Touching the moon

“Closer”, the father said to the boy.
The boy dutifully moved to his father’s instruction. “Better?”
“Yes, now stand on your toes and reach as high as you can.”
Again, the boy obeyed his father. “Am I touching it?”
“Yes, son. You are.”
There was a audible click as the camera snapped the photo of his index finger touching the full moon that he and his family had been admiring at the end of a wonderful family day on the beach.

For a short, magical time the boy actually believed that he had touched the moon. After all, there was a picture in the family album of it. But eventually he realized that it was only an illusion.

Many years have passed. Now an adult, he sat on the wall of the beach at low tide and looked longingly at the sky. It was his favorite spot, it made him think of his father who was long since deceased. He dwelt on the notion of happiness, in particular the distinct lack of it in his life. This spot represented the best time of his life. He stopped short at actually saying happiest, he had always believed that he had never achieved “happy” in its truest form.

Especially lately. The young, spirited and curious young boy that had grown into a bright, artistic if not aimless young man had married a woman that he thought he loved, but their life together was tumultuous and ended badly. He emerged from the marriage broken and disillusioned man. What his marriage hadn’t robbed him of was consumed by his illness. But he had one trick up his sleeve, his only one, his ability to put on a “happy”(there’s that word again) face and along with his already perfected “optimistic” face and his proven “I’m fine” face, his gallery of feigned emotions served him well for a very long time.

Until now. Although he could never recall being happy, he knew what it was and knew he didn’t have it. He had come close to it several times as he enjoyed the wonderment of his young children. Other than that, he felt that he was a stranger witnessing his life through a looking glass. Close enough to be there but just out of reach. It would have been bad enough to feel like a stranger in his own world, but it had metastasized. He was now a truly joyless creature.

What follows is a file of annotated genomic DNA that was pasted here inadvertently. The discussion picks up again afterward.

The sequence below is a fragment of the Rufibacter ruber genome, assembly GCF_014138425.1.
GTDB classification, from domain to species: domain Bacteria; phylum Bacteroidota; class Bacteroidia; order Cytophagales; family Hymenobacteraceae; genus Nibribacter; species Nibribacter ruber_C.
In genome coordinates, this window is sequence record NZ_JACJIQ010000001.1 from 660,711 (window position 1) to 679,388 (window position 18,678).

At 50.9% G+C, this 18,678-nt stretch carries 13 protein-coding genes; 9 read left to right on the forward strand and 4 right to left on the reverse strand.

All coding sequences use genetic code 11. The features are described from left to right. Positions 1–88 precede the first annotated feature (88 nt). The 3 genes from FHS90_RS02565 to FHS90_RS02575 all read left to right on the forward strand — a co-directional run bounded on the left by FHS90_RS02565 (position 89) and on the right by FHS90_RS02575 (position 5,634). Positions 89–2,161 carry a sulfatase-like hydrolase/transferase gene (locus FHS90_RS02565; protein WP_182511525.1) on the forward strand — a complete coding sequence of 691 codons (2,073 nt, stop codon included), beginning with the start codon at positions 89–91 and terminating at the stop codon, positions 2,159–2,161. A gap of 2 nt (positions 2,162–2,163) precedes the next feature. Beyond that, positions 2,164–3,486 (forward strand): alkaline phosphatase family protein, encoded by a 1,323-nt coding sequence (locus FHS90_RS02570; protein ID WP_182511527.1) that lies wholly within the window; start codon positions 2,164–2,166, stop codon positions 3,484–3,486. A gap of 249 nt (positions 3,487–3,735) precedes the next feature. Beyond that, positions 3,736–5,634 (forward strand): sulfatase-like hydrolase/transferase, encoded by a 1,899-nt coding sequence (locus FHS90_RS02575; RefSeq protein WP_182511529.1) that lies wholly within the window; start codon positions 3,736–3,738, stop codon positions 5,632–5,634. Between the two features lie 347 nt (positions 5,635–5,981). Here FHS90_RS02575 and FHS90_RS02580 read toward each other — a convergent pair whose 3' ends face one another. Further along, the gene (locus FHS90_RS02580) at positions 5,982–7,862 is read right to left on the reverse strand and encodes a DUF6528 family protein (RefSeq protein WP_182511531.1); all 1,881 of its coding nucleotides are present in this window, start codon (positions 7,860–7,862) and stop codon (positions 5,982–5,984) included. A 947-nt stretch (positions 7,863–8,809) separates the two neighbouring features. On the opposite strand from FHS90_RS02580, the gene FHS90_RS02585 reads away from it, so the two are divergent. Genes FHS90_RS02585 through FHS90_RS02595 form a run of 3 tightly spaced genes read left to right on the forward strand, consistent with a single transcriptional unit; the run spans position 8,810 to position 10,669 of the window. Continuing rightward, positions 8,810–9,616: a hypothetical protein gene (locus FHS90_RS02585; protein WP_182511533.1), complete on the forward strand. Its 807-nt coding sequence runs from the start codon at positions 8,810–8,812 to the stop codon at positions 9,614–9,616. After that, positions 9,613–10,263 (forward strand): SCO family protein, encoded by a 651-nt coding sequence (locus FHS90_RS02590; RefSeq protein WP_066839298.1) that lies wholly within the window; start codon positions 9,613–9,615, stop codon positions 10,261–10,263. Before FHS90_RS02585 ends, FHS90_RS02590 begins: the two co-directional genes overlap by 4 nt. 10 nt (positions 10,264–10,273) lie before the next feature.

He reflected on his new existence, courtesy of the recent events of his life bestowed upon him by his now life-consuming chronic illness. He wondered when the social extrovert he was notorious as became more comfortable being alone. When did his body become so weak that it immediately dismissed his (still) sharp mind’s desire to do things? When did he become the guy who stopped making plans because he knew he would probably cancel at the last minute? He wondered why he goes to bed early to rest up for nothing, to then get up early to get ready to go nowhere? When did he stop hoping that the next day would bring better things, a miracle of sorts to end the nearly endless cycle of clinic sessions and Medical appointments? Short of stopping to pat the head of a stranger’s dog, he rarely even smiled anymore.

He was sick and tired of being sick and tired. Tired of being strong for everyone and draining his precious remaining energy in the process. Most of all, he was exhausted from making a fake smile and telling those that loved him that he was ok and that things would get better. Only one person was being strong for him. And she was so far away. As far away as the moon.

He hadn’t noticed that the sun had set. He had brooded throughout the very sunset that he went to witness. In the sun’s place stood a magnificent full moon. A moon so bright that it boldly stole the sky for its own glory.

He recognized a metaphor in his musings and the beautiful coincidence of a full moon just like the one his beloved father had photographed of him at this very spot when he was a boy. The moon was just like happiness. He could see it, feel it, admire its beauty. He could even reach with outstretched hands and appear to touch it. But in reality, the cruel harsh mistress that she was, both were in fact light years away and the appearance of touching either was just an illusion.

Rest well, my Brother

“The roll of the workmen has been called, and one worker has failed to report”.

I dutifully hung my head as the familiar dialogue of a Masonic Funeral was read. I’d been in many Masonic funerals in my years as a Freemason. It is a beautiful ceremony, the same one performed for George Washington, and a show of respect for the fallen brother and a glimpse for the family into the ways of the fraternity the brother’s family never saw. They always make me sad, but this one really hurt.

This brother was also a very close friend whose loss I know I will feel for a very long time.

I first saw Adam from across the room at a meeting. The first thing I noticed about him was the absurdly round face. I observed that he was heavy, but his face was bloated beyond that. When he stood up I could see that he was in pain. This man had a story to tell.